Serving Those Who Serve in EMS with Naturopathic Medicine

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Written by: Dr. Seth Enos ND, EMT-P. Gumshoe Health Seattle


A career in Emergency medical services is a difficult one to perform. It is tough to do well and still yet more challenging than most will admit willingly, but it is a calling which we all take a certain pride in. That we run in when all others are running out.

Often we don’t acknowledge the sometimes overwhelming obstacles we face. Our culture takes a dim view to both whiners and braggarts alike, but this has also created a difficult atmosphere to reach out for support when we reach our breaking point. When does being a professional mean professionally acknowledging that we need help?

Many fear that the simple act of asking for help will end the career which we love most, and for many the only job we’ve ever known or wanted. Worse, those fears are not always unfounded. The risk of seeming unfit for duty, either physically or mentally, is often deemed too great to seek help in fear of losing all that we have worked so hard to do, that which gives us purpose, and keeps us around those who understand what we have been through. If this is starting to sound familiar then it is no surprise, a national survey in the spring of 2015 with more than four thousand responses found that these are common place thoughts, feelings, and realities that we all share. (Abbott, et al., 2015)

Physical perils abound in EMS, our work environment is ever variable along with the conditions we face in that environment. Control of our work area is temporary at best and taking a wrong step with a stair-chair or lifting a patient from the ground to a stretcher can result in a back, knee, or shoulder injury. Any of which can end a field career in a moment and leave a provider with years of surgery and physical therapy to deal with while being out of work. Training, experience, and patience go a long way to preventing mishaps but inevitably they happen. With long shifts and late night calls the odds are against providers. Protections surrounding physical injury on the job have improved with time but there is still much to be done. Physical therapy, osseous adjustment, medical massage, proper exercise, and good nutrition can go a long way. They can improve the odds of preventing physical injury on or off the job and improve healing post injury. Working with these tools I have seen many patients decrease their pain and recovery time while increasing their range of motion and energy levels. Combining these therapies has helped many to be as able, active and pain free as they wanted to be.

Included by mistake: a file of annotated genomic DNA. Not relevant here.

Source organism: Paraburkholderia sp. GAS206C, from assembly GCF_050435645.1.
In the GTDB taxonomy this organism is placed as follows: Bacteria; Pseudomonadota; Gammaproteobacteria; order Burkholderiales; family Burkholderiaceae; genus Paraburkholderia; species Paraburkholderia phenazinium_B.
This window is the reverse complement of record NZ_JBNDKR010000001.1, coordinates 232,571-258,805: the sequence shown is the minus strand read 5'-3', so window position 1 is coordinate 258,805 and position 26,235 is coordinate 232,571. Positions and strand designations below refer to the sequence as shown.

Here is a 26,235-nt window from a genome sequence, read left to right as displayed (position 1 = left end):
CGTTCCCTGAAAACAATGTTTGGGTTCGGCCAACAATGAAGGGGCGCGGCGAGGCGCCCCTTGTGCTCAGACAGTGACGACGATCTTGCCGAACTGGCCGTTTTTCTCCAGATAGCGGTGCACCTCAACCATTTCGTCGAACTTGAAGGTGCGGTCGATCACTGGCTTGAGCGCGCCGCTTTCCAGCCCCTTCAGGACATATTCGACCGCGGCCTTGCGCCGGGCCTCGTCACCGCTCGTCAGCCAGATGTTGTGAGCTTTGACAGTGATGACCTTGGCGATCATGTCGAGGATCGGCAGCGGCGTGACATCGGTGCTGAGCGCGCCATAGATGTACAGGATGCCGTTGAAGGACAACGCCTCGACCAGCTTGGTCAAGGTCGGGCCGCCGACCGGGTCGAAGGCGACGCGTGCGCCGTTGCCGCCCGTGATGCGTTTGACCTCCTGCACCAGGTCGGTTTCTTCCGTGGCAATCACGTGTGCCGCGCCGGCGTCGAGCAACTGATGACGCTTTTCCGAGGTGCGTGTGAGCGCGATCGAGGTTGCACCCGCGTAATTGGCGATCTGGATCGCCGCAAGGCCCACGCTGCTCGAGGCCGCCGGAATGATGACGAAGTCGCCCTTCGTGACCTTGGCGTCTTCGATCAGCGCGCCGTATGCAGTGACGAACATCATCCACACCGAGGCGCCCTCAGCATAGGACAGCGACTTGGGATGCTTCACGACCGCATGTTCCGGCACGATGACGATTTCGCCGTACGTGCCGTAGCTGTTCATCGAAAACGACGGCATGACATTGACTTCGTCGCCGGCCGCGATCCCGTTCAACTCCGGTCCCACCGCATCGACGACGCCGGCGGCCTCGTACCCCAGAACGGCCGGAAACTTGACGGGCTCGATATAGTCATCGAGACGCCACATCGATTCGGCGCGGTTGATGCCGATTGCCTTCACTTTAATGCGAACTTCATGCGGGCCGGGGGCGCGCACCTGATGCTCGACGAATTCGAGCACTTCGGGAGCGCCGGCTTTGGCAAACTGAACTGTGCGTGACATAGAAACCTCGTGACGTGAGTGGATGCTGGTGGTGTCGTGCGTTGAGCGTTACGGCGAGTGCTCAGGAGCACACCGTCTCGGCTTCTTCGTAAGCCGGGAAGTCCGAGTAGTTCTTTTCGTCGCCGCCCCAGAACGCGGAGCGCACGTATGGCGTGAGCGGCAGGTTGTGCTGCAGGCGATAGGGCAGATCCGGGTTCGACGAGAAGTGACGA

Mental, emotional, and spiritual fatigue are much harder to identify and deal with effectively. Collectively the culmination and breaking point of these stresses on the psyche have been termed Critical Stress (CS). (Abbott, et al., 2015) Less widely discussed but all too present is the stigma of a diagnosis or even the suspicion of a mental/emotional disease. Difficulty arises from all angles in this area starting with what defines a critical stress point and ends with what defines effective treatment.